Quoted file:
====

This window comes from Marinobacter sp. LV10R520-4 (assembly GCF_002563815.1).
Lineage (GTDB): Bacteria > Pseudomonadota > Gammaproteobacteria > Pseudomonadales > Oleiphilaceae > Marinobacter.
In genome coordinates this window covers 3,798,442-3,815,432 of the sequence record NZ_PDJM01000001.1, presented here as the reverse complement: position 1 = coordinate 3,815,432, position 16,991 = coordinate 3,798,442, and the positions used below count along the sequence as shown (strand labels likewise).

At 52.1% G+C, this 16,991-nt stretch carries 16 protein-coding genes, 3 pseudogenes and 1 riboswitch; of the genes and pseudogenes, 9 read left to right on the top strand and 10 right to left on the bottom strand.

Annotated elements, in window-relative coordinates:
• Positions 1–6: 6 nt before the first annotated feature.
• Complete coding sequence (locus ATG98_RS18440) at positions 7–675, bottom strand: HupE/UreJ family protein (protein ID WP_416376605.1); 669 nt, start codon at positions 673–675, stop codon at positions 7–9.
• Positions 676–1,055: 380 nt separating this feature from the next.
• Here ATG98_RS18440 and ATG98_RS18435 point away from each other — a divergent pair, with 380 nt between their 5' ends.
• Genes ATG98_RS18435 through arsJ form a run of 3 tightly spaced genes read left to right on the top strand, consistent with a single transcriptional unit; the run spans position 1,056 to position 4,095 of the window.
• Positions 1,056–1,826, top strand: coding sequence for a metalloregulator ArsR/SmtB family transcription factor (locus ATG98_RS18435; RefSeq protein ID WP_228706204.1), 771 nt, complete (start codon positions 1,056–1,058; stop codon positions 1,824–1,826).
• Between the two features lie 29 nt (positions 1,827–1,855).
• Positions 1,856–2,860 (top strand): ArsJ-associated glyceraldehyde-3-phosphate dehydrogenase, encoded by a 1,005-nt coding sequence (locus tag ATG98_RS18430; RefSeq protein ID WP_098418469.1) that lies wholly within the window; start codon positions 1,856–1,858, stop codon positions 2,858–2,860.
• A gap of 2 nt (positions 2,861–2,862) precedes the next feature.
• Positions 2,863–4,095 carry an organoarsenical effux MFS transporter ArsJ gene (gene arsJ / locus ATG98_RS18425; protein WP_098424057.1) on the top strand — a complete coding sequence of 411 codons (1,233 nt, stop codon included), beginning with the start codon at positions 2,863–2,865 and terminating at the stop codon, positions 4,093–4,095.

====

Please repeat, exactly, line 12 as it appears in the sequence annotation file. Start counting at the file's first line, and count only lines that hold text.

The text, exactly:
• Between the two features lie 29 nt (positions 1,827–1,855).